RS RS Canum Venaticorum stars

- This type is ascribed to close binary systems with spectra showing Ca II H and K in emission, their components having increased chromospheric activity that causes quasi-periodic light variability. The period of variation is close to the orbital one, and the variable amplitude is usually as great as 0".'2 in V. They are X-ray sources and rotating variables. RS CVn itself is also an eclipsing system. GCVS

"Canis Venatici, the Hunting Dogs, identified as Asterion and Chara, are usually depicted as greyhounds held on a leash by Bootes, the Herdsman.

As stated earlier, RS variables can be a confusing class of stars because this classification appears in the General Catalog of Variable Stars twice, in two of the main classes. As a group, these are relatively "new" stars since it wasn't until 1976 that Douglas Hall defined RS CVn binaries. RS CVn binaries have been, at least superficially, known as a subset of Algol-like eclipsing binaries, but with unusual properties that distinguish them from normal Algol-type variables.

Much speculation exists regarding the evolutionary status of these systems; in particular, regarding the number of stars with equal mass and because one star can be a red giant while the other is close to the main sequence. Such a configuration is difficult to understand. Several theories, some quite exotic, have been suggested to explain the formation of these interesting stars. They include: fission of a main sequence star, stars still in a state of pre-main sequence contraction, and evolved single stars with the more massive star losing some mass as it crosses the Hertzsprung gap.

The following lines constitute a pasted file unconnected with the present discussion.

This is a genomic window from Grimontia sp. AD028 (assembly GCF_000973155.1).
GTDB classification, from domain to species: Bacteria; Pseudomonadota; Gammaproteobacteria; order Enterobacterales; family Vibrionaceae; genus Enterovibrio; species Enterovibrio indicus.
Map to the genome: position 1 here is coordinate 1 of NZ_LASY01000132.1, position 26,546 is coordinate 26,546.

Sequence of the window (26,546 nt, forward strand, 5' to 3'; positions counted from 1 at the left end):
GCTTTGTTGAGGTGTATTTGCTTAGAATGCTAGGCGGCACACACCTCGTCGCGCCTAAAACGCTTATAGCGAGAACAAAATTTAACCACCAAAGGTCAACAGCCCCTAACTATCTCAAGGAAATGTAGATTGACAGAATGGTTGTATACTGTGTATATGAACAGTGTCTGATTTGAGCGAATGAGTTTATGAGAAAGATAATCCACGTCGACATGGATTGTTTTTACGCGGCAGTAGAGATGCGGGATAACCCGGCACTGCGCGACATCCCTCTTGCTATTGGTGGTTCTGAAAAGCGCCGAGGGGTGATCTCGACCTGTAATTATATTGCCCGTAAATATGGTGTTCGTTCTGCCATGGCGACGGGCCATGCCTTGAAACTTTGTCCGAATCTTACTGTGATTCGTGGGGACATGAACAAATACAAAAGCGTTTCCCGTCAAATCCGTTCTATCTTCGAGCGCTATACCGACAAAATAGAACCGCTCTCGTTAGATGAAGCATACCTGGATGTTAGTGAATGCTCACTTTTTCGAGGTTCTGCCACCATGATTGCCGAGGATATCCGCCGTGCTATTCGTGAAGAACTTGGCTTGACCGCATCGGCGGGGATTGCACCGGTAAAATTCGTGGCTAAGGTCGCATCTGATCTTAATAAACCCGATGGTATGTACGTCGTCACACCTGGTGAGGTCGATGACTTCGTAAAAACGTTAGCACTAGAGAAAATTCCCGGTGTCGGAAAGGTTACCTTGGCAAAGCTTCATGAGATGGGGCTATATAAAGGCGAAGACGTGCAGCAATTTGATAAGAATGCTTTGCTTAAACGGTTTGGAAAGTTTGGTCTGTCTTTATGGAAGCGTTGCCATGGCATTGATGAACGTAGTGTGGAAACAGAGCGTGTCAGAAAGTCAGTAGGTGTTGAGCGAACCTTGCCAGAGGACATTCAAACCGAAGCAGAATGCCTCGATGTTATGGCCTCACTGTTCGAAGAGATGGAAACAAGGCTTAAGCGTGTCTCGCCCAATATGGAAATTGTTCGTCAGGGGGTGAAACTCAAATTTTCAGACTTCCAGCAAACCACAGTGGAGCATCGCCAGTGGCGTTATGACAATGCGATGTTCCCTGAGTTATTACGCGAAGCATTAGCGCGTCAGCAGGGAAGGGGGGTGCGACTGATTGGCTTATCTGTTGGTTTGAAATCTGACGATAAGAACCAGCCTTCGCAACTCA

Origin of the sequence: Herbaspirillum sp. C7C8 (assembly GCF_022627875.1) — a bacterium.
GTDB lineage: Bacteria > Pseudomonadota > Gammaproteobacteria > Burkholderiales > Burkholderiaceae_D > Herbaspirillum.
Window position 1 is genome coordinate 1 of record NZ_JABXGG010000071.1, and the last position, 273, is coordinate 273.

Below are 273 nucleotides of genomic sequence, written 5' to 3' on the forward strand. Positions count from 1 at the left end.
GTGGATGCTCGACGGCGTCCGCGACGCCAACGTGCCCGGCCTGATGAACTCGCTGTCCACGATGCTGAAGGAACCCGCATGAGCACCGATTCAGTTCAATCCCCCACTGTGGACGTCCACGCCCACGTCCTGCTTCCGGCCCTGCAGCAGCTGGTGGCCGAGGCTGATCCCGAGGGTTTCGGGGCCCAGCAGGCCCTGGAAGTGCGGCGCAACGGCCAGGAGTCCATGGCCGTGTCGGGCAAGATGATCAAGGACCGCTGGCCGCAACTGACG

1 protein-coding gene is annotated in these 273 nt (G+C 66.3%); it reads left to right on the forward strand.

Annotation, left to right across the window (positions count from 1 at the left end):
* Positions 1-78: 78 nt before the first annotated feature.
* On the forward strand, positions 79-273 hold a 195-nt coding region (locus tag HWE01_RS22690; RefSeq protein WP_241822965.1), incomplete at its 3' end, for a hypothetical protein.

RS variables, as a result of the underlying physics, can confound casual observation so extreme care must be taken when observing these stars. These chromospherically active stars vary in brightness on a variety of different time-scales: some are literally periodic, some are not strictly periodic and some can only be described in terms of a long time-scale. Some chromospherically active binaries, not showing eclipses, have been classified as ellipsoidal variables (see Chapter 6, "Rotating Variable Stars"). The variable star BH CVn is a non-eclipsing chromospherically active binary system that varies only as a result of the reflection effect. The reflection effect is described in Chapter 7, "Close Binary Eclipsing Systems."

Because these stars have large "spots," the brightness varies as the star rotates. This variation is commonly called the "wave" and can appear in the light curve superimposed on additional variability that might be resulting from eclipses, ellipticity, or reflection. Careful study of these stars can produce excellent data, including remarkably accurate rotation periods. Complex light curves should be expected but short periods in some systems allow detailed study of some of these stars.

Observation

^r Bright stars j^j Lorge amplitudes

A Mixed periods <g> Visual, CCD/PEP

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